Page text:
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Gallbladder cancer

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Radiation therapy for gallbladder cancer

Radiation therapy uses high-energy rays or particles to destroy cancer cells. Radiation may be used for gallbladder cancer:

  • to relieve pain or to control the symptoms of advanced gallbladder cancer (palliative radiation therapy)
  • as the main treatment, with or without chemotherapy, to destroy cancer cells in gallbladder tumours that cannot be removed by surgery (are unresectable)
  • after gallbladder surgery to destroy cancer cells left behind and to reduce the risk of the cancer recurring (adjuvantadjuvantTreatment given in addition to the first-line therapy (the first or standard treatment) to help reduce the risk of a disease (such as cancer) coming back (recurring). radiation therapy)
    • Few research studies support the effectiveness of radiation therapy in treating gallbladder cancer after surgery. It isn’t clear if this therapy helps people live longer. Because gallbladder cancer is rare, few people have had treatment with radiation therapy in these situations, which makes it difficult to fully evaluate its effectiveness.

The amount of radiation given during treatment, and when and how it is given, will be different for each person. Radiation treatments are usually given 5 days per week for several weeks.

External beam radiation therapy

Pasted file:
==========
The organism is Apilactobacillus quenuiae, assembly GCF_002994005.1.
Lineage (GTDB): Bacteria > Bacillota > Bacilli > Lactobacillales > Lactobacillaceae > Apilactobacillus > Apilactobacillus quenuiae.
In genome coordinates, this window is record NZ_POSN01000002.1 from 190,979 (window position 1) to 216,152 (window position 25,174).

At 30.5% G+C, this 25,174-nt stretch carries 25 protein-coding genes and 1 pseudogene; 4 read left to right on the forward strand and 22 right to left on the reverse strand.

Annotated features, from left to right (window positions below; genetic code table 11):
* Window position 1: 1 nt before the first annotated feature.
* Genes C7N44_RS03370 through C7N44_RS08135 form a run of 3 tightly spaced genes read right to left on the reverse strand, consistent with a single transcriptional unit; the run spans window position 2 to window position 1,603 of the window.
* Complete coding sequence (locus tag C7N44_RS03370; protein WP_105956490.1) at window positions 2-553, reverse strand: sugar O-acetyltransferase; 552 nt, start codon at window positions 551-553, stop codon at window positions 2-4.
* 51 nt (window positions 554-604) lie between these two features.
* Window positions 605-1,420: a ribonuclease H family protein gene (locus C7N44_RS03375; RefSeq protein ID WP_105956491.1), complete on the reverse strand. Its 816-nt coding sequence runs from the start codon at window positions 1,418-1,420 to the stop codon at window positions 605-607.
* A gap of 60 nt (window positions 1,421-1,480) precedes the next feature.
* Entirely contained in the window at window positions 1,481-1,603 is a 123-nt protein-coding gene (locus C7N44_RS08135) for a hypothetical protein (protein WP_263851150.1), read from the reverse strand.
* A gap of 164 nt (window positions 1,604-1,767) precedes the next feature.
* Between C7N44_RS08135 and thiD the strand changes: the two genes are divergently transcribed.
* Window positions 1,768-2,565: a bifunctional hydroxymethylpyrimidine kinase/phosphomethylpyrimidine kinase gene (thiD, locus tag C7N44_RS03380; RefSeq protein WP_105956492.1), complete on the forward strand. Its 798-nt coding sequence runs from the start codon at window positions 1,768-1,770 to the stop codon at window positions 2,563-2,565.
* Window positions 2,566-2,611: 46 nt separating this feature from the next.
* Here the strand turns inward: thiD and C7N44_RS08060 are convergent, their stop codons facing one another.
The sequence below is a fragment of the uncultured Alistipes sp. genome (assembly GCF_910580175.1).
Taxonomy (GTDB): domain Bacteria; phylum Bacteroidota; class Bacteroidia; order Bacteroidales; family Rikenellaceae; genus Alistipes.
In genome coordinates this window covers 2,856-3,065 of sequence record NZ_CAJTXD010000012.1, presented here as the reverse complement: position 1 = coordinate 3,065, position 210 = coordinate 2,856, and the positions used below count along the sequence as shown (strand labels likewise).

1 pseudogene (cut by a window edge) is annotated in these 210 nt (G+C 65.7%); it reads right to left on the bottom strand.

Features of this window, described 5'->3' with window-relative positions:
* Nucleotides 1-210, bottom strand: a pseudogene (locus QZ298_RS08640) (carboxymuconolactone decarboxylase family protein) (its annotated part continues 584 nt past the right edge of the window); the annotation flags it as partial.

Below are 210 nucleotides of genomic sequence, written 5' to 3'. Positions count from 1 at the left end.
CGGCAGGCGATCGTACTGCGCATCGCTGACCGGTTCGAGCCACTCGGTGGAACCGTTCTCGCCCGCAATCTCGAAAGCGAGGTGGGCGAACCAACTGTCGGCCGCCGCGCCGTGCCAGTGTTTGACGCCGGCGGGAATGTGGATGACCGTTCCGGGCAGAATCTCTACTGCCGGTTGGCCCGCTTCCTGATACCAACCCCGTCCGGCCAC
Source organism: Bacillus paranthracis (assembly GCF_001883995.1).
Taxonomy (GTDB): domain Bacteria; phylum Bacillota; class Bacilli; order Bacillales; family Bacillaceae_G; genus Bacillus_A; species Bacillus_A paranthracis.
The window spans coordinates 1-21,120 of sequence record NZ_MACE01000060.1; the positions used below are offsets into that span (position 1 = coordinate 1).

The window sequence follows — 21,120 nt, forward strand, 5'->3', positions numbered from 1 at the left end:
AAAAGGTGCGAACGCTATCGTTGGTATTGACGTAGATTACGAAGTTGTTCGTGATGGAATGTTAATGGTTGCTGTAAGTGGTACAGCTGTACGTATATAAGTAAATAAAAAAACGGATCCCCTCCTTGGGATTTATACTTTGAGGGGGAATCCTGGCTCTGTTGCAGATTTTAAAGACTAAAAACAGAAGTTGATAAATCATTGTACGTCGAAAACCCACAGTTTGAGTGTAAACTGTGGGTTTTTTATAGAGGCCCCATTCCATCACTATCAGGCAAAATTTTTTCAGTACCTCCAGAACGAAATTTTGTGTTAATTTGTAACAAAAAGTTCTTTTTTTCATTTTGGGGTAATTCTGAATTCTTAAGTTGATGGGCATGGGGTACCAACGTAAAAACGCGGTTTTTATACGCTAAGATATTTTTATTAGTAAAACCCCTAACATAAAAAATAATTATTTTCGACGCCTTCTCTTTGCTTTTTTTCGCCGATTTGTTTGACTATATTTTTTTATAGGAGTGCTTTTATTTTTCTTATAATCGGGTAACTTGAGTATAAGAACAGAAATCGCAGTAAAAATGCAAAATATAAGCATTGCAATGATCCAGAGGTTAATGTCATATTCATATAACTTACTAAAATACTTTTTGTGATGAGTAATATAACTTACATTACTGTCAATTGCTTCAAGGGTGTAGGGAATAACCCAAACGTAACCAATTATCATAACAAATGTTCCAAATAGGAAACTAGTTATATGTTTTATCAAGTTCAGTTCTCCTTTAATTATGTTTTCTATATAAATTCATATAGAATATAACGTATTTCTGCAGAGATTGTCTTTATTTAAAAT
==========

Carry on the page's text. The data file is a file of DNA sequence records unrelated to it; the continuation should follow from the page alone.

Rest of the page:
Gallbladder cancer is usually treated with external beam radiation therapy. A machine directs radiation to the tumour and some of the surrounding tissue. Radiation therapy may be given along with chemotherapy drugs (radiosensitizers), which may make the radiation more effective. Giving radiation therapy and chemotherapy together may be called chemoradiation.

Unresectable gallbladder tumours that have spread too far to be completely removed by surgery may be treated with external beam radiation therapy.

A gallbladder tumour can block the bile duct and cause jaundicejaundiceA condition in which the skin and whites of the eyes become yellow and urine is dark yellow. or pain, if it presses on nerves. Palliative radiation therapy may be used to shrink a gallbladder tumour and help relieve symptoms if it is blocking the gallbladder, bile ducts or the small intestine.

Radiation therapy may also be used after surgery in the area where the gallbladder was removed.

See a list of questions to ask your doctor about radiation therapy.


Dr Camilla Zimmermann Dr Camilla Zimmermann provided a model for early palliative care.

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Facing the financial burden of cancer

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The Canadian Cancer Society provides helpful information about government income programs, financial resources and other resources available to families struggling to make sense of the personal financial burden they face.

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